When I finished the concert at the yeshiva in Lublin I was invited to the old shtiebel (little synagogue) in town and was taken around by Luba Matrazek who now manages it. It is still in disrepair but they managed to have a little Chanukah party there a few night before and it is constantly being worked on. This is Luba, pointing to her picture as a young girl in Jewish school just after the war.
Notice that Luba is all bundled up. This is because there is no heat in the place save for a small space heater, during winter in Poland.
The date on this photo to the left reads 1938 and I have a feeling this happy, smiling girl had no idea what would soon be in store for her and her people in a year and a half's time. How life would change. It would soon be horrific.
Most people ended up in the camps and some fled to the woods and joined the partisans. Even after it was all over, pogroms continued where the holocaust left off.
Below is a handmade afikomen cover for the holiday of Pesach (Passover), on display at the shtiebel.
There was a mikvah, a ritual bath at the yeshiva which is being restored. Here is what it looks like now, still being remodeled.
Some of the items were replaced, like the original tile on the floor of the mikvah itself. Below is one of those original tiles from the mikvah. Notice the "Magen David," the star of David.
After the concert and visiting the shtiebel, I was invited to attend a theatre performance of Pinchas Passini, one of the finest directors in Poland, now living in Lublin. It was an outstanding performance from the directing, to the set design, to the acting, to the music. The story is an adaption of Russian fairy tales. Here is what the empty set looked like before the performance began. On each one of the clouds, a video was projected reflecting a certain aspect of the story, featuring the very actors in the play but in real life. I couldn't understand a word but was mesmerized the whole time. The art in Poland and indeed, in much of Eastern Europe is excellent, often far beyond what even exists in the West.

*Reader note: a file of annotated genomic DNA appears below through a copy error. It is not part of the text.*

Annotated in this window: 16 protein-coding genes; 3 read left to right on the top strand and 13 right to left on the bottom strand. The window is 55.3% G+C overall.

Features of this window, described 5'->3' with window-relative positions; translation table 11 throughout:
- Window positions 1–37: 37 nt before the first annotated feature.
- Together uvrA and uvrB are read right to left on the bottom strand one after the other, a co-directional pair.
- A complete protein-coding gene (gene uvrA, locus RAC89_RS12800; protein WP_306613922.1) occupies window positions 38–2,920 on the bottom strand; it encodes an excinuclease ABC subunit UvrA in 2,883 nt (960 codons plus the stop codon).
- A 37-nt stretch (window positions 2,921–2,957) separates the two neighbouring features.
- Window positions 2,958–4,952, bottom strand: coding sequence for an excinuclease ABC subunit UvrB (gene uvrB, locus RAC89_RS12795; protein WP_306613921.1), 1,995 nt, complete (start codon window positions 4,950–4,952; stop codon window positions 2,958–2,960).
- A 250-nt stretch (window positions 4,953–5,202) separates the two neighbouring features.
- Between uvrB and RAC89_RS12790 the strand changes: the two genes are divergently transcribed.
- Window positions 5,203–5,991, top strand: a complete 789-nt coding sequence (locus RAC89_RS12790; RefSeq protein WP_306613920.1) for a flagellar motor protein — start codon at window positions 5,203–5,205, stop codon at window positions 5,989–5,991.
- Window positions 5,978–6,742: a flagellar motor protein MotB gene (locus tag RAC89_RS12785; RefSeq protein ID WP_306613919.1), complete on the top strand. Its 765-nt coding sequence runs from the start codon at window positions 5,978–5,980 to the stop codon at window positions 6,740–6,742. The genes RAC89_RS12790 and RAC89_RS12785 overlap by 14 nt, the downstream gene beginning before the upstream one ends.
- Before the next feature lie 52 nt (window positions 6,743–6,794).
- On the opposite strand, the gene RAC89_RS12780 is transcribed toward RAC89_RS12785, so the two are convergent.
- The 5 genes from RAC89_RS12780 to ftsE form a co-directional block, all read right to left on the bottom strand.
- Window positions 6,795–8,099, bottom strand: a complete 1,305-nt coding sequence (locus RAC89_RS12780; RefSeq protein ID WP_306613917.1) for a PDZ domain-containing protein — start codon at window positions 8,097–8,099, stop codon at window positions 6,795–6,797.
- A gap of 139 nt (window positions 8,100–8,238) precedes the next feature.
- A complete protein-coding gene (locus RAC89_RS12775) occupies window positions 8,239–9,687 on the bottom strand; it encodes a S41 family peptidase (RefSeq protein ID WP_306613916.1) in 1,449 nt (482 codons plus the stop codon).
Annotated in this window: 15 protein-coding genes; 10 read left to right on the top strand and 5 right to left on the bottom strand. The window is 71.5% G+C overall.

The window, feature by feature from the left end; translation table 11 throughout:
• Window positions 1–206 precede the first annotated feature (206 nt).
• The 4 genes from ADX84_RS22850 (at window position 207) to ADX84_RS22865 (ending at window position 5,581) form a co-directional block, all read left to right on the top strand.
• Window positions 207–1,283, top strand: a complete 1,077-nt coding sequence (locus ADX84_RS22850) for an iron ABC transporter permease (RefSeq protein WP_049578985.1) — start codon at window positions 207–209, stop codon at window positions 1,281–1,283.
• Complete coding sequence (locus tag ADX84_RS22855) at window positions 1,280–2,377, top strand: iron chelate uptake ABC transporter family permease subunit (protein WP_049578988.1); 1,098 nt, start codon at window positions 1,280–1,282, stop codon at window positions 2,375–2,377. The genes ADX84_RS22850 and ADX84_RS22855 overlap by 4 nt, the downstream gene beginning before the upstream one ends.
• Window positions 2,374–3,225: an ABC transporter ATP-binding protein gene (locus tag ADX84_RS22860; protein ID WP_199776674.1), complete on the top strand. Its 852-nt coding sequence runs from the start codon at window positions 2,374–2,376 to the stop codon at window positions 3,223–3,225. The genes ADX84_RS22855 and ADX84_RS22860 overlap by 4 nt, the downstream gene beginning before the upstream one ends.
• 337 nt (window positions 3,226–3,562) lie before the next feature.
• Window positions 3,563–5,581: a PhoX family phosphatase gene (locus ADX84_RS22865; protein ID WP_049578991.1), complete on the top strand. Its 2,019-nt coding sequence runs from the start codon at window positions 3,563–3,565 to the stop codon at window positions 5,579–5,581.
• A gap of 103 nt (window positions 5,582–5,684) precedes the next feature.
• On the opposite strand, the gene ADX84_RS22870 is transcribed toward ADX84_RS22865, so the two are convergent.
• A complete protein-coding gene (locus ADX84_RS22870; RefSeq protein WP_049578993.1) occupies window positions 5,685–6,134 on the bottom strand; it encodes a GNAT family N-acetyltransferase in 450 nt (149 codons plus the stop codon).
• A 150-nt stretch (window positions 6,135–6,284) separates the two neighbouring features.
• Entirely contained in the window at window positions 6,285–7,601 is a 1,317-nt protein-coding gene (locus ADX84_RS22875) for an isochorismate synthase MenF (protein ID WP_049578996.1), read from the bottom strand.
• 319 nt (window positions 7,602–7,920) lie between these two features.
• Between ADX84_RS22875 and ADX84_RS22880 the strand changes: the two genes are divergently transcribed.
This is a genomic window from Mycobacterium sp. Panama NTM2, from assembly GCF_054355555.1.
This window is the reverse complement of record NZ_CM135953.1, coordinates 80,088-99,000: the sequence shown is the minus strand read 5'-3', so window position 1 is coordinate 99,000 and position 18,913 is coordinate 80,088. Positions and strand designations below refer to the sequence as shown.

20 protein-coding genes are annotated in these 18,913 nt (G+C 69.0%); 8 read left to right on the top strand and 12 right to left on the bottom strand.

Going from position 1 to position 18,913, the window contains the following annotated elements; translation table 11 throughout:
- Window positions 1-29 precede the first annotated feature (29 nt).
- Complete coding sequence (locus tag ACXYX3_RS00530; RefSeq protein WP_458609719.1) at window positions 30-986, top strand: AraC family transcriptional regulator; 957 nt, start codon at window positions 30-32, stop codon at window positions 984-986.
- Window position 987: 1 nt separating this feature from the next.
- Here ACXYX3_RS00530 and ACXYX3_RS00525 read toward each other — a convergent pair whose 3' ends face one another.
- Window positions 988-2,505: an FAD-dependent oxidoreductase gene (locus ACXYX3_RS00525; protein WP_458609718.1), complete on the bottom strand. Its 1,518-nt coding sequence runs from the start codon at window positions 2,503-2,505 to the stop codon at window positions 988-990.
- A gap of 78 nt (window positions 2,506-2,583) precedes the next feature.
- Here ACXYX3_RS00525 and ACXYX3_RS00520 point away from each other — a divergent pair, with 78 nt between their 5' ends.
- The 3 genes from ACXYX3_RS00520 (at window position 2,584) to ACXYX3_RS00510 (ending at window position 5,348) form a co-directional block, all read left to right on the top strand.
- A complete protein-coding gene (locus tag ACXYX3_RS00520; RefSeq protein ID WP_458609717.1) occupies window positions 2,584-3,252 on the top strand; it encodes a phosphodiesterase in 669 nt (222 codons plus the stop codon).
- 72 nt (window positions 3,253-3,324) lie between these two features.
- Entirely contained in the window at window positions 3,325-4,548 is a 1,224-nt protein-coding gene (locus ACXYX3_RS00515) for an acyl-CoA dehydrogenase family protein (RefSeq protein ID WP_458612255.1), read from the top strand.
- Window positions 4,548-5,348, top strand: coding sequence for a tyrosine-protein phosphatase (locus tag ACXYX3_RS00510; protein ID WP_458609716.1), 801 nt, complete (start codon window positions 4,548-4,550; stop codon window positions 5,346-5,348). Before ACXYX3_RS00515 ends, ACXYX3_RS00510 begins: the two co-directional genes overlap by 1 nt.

Originally from Warsaw, Pinchas Passini was brought to Lublin as part of a government effort to emancipate their country through the arts and Lublin, as musicians in the States would say, is a good "shake down town." It's out-of-the-way and not expensive and less distracting than the major cities. In short, it's a good place to develop something. Being a Jew there is more difficult than in Warsaw or even Kracow which are places that are more emancipated already and therefor have far less anti-Semitism. Generally, the more remote the location, the harder it is to be a Jew. We went to a little restaurant to have a little nosh while we were talking and to my surprise, in Lublin, there were no kosher restaurants! Where ended up was the closest thing to being kosher as it was considered Jewish style; it is owned by some people in the Jewish community. I saw kosher Israeli wine - Gamla, Yarden, Golan, saw pictures of Jewish life on the walls, ... and of course there was Slivovitz, plum liquor which was so high proof, I gagged, startling Pinchas who nonchalantly polished off his glass in one gulp and ordered another. I'm a wimp with alcohol.
It does appear as Poland is progressing. It's starting in the cities and the government seems to promote a modern, accepting culture. The younger generation does not have the bias of anti-Semitism and is interested in Jewish culture. I met more and more young people who also had Jewish blood in their family histories and were only discovering it now. They are interested, enthusiastic, and intrigued.
I spend Shabbat in Warsaw, courtesy of the Rabbi and then go to Germany.